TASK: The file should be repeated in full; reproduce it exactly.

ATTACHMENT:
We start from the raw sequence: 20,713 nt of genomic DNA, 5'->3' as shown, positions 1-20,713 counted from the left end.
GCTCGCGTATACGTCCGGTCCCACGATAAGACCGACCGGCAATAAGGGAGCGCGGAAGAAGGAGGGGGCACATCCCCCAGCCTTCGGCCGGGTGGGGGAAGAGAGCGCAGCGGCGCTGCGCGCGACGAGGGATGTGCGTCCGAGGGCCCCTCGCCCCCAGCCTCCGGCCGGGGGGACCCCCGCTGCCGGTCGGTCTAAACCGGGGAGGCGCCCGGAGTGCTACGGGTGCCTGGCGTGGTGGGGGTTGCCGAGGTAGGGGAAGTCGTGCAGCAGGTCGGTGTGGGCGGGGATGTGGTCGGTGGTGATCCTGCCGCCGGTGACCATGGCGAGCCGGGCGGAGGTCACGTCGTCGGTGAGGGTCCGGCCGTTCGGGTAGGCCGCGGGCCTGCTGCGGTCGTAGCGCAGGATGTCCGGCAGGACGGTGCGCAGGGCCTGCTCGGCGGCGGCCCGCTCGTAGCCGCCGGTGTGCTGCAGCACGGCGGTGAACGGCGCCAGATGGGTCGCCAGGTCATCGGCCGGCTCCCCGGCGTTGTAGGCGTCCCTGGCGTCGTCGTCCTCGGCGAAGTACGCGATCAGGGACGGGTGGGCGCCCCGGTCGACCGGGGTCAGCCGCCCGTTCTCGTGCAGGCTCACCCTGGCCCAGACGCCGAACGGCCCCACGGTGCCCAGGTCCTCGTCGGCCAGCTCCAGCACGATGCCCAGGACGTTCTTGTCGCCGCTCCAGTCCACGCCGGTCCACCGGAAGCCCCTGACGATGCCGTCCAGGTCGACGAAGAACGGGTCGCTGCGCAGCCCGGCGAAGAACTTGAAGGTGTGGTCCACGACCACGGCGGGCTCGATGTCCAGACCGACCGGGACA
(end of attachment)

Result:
We start from the raw sequence: 20,713 nt of genomic DNA, 5'->3' as shown, positions 1-20,713 counted from the left end.
GCTCGCGTATACGTCCGGTCCCACGATAAGACCGACCGGCAATAAGGGAGCGCGGAAGAAGGAGGGGGCACATCCCCCAGCCTTCGGCCGGGTGGGGGAAGAGAGCGCAGCGGCGCTGCGCGCGACGAGGGATGTGCGTCCGAGGGCCCCTCGCCCCCAGCCTCCGGCCGGGGGGACCCCCGCTGCCGGTCGGTCTAAACCGGGGAGGCGCCCGGAGTGCTACGGGTGCCTGGCGTGGTGGGGGTTGCCGAGGTAGGGGAAGTCGTGCAGCAGGTCGGTGTGGGCGGGGATGTGGTCGGTGGTGATCCTGCCGCCGGTGACCATGGCGAGCCGGGCGGAGGTCACGTCGTCGGTGAGGGTCCGGCCGTTCGGGTAGGCCGCGGGCCTGCTGCGGTCGTAGCGCAGGATGTCCGGCAGGACGGTGCGCAGGGCCTGCTCGGCGGCGGCCCGCTCGTAGCCGCCGGTGTGCTGCAGCACGGCGGTGAACGGCGCCAGATGGGTCGCCAGGTCATCGGCCGGCTCCCCGGCGTTGTAGGCGTCCCTGGCGTCGTCGTCCTCGGCGAAGTACGCGATCAGGGACGGGTGGGCGCCCCGGTCGACCGGGGTCAGCCGCCCGTTCTCGTGCAGGCTCACCCTGGCCCAGACGCCGAACGGCCCCACGGTGCCCAGGTCCTCGTCGGCCAGCTCCAGCACGATGCCCAGGACGTTCTTGTCGCCGCTCCAGTCCACGCCGGTCCACCGGAAGCCCCTGACGATGCCGTCCAGGTCGACGAAGAACGGGTCGCTGCGCAGCCCGGCGAAGAACTTGAAGGTGTGGTCCACGACCACGGCGGGCTCGATGTCCAGACCGACCGGGACA